Unlike Google and Amazon, ChatGPT takes a keyword and turns the answer to the question into an in-depth response - this response can fill entire paragraphs. On top of that, ChatGPT also remembers the previous conversations and responses. It can build on these answers if it is asked a follow-up question.

However, ChatGPT has its limitations, just like its competitors at Google and Amazon. ChatGPT does not answer questions that are outside the scope of the dataset. In addition, it is important to remember that ChatGPT's answers are not necessarily correct. The AI system does not "think" like humans, it generates answers based on data from the internet. Therefore, there is a probability that the data it retrieves is not correct. The data it uses to respond to a user may be biased towards the person who posted it on the internet.

Risks of AI assistants

As mentioned above, there is a risk that ChatGPT may not give you correct answers to your questions. However, there are also other risks of using AI technology.

ChatGPT can be incredibly convincing in its answers, so you'll believe that it is a human being sitting on the other side of the messages. With convincing technology comes exploitation.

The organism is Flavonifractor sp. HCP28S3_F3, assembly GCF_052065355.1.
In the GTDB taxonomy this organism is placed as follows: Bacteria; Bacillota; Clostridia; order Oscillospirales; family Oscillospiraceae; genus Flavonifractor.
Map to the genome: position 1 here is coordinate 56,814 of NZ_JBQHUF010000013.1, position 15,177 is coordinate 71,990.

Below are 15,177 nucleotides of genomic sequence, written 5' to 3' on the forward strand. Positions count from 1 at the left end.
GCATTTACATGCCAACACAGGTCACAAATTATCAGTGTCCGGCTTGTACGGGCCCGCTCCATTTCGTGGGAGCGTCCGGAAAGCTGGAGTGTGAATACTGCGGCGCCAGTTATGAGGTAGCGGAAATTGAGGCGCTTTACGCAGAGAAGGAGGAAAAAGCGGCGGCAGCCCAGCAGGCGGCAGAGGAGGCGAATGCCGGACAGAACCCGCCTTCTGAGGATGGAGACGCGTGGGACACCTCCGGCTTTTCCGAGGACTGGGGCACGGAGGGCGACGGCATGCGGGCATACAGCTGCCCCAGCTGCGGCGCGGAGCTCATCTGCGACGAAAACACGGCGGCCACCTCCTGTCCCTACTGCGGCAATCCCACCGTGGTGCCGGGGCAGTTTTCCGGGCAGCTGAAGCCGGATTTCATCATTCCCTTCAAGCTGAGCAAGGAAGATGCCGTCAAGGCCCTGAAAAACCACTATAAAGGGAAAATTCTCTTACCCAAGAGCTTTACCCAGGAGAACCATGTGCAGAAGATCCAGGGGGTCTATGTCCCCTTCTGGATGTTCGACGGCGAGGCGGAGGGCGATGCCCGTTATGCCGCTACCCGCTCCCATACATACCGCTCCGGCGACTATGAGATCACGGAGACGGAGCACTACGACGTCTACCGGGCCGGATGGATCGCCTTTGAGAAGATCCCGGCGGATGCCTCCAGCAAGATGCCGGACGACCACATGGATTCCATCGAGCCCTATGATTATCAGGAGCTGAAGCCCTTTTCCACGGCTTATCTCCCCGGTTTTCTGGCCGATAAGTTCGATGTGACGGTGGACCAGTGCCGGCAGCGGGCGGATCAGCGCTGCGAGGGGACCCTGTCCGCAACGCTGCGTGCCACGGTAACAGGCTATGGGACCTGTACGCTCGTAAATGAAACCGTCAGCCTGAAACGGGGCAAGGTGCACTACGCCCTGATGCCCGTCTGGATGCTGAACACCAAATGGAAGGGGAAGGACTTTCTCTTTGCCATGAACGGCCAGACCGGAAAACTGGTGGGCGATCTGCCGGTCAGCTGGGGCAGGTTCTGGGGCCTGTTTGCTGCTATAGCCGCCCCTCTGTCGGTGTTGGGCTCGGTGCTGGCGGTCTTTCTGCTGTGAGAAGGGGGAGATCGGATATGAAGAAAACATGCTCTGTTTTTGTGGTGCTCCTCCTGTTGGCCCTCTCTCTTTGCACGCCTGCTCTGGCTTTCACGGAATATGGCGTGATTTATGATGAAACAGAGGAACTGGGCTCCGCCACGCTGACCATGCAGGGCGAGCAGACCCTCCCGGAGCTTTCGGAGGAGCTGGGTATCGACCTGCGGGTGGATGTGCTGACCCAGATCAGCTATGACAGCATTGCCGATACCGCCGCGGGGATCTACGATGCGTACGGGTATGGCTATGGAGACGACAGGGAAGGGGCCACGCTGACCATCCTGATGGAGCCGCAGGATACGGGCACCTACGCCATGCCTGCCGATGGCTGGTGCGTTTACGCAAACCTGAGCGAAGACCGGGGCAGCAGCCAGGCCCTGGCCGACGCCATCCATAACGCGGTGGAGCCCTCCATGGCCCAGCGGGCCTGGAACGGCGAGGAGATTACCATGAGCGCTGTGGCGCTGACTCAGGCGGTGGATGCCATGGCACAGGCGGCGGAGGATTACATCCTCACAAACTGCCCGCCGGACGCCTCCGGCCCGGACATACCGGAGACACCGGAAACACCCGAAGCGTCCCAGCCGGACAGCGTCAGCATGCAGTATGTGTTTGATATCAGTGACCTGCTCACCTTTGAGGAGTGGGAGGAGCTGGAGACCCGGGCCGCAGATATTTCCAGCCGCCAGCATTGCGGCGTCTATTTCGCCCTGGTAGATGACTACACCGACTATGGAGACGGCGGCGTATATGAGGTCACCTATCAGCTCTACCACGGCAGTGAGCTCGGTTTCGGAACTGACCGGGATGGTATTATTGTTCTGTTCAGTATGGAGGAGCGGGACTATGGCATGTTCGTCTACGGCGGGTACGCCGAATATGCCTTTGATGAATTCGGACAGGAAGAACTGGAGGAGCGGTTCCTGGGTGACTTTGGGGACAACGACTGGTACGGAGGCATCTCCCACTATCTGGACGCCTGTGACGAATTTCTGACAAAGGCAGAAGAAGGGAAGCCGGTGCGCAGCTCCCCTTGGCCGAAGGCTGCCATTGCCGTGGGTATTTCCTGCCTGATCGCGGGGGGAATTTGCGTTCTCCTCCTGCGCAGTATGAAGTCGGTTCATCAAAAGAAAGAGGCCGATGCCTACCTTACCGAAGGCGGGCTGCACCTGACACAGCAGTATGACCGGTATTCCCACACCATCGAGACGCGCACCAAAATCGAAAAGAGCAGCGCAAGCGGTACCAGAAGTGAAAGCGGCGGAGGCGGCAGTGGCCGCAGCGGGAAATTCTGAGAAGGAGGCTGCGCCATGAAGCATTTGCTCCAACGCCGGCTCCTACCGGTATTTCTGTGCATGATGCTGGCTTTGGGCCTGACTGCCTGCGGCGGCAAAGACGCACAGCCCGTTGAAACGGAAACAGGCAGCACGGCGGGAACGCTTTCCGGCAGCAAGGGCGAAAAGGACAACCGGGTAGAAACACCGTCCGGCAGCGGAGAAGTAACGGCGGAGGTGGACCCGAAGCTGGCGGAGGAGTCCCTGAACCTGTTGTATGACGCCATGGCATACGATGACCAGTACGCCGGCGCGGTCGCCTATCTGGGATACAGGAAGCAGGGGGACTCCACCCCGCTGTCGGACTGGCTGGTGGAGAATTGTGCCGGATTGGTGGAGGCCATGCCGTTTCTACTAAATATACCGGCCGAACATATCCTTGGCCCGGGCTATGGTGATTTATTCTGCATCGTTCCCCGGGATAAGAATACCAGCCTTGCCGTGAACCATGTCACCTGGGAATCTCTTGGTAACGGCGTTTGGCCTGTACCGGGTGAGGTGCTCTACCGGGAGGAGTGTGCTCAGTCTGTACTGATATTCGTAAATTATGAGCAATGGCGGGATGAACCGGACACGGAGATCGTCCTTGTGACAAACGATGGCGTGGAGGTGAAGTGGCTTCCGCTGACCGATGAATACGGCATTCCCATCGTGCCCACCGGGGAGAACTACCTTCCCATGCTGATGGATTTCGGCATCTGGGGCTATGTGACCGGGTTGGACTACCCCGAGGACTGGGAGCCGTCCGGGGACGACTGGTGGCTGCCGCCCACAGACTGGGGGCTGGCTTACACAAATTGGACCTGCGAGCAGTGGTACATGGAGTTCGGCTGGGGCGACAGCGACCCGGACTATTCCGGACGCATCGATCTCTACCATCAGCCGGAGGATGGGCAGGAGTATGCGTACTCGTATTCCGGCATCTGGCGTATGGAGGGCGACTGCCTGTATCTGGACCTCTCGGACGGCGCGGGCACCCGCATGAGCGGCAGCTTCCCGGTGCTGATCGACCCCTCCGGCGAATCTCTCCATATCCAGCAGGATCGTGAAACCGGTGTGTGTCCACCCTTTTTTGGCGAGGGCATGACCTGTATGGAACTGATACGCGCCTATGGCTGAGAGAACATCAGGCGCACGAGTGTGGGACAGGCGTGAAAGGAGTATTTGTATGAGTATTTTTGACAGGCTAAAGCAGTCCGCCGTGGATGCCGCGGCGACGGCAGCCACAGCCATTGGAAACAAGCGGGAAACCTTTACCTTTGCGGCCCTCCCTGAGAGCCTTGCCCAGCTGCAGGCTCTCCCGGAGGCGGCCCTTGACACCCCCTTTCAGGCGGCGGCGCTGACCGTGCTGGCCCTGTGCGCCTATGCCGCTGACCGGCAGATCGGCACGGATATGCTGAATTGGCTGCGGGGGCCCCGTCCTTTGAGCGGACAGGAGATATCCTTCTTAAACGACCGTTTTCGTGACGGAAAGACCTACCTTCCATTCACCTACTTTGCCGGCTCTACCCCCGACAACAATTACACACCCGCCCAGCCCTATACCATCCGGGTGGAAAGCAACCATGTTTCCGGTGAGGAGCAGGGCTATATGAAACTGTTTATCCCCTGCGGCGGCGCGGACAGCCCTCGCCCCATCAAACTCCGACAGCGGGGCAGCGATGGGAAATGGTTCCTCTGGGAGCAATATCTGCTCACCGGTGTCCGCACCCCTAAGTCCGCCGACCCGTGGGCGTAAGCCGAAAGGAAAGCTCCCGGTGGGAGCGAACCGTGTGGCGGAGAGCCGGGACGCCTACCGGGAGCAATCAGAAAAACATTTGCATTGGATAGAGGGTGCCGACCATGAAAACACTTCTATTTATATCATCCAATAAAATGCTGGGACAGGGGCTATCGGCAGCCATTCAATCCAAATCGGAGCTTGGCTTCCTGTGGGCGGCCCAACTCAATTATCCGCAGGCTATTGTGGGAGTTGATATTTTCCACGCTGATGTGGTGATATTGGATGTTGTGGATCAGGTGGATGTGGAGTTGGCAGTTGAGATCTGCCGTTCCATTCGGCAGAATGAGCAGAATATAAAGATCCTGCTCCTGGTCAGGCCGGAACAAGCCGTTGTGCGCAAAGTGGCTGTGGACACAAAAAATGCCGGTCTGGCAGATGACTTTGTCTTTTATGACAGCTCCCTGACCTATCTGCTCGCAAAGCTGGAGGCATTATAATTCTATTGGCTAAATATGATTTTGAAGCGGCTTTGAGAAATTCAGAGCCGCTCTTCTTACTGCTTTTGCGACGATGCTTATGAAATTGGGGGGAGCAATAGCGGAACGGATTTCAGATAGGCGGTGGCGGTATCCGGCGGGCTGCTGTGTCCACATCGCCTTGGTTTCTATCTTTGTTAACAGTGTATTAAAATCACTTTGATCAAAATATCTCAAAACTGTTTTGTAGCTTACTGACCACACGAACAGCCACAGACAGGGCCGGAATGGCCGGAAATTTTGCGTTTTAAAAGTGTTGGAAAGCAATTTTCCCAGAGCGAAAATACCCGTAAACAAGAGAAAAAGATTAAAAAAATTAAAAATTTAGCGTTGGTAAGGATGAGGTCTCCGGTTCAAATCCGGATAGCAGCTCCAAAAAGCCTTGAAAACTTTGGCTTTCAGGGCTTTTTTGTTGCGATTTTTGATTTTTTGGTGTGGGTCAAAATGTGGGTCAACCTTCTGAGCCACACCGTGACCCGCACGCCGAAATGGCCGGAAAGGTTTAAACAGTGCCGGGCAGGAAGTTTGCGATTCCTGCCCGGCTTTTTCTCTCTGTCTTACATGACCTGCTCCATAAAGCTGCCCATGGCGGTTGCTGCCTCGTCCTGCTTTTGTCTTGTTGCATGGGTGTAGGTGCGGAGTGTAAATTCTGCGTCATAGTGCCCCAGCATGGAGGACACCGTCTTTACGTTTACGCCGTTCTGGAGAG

Cybercriminals steal personal data and gain access to companies' (as well as individuals') software systems - by accessing them, they have access to anything they want:

  • Personal data
  • Documents and files
  • Programs and software
  • Bank details

The list could go on and on. The point is that hackers use phishing to scam people by email. They write an email using social engineering to challenge the victim's subconscious - for example, if there is a time limit on what the victim has to respond to, they will often be more likely to click on links or download documents.

The new phishing

But one of the things that has exposed the scammers so far is the bad language in the phishing they send. If the victim is to believe that a legitimate person is writing to them, their language has to match the person - very few people write bad English, especially bad enough to be noticed.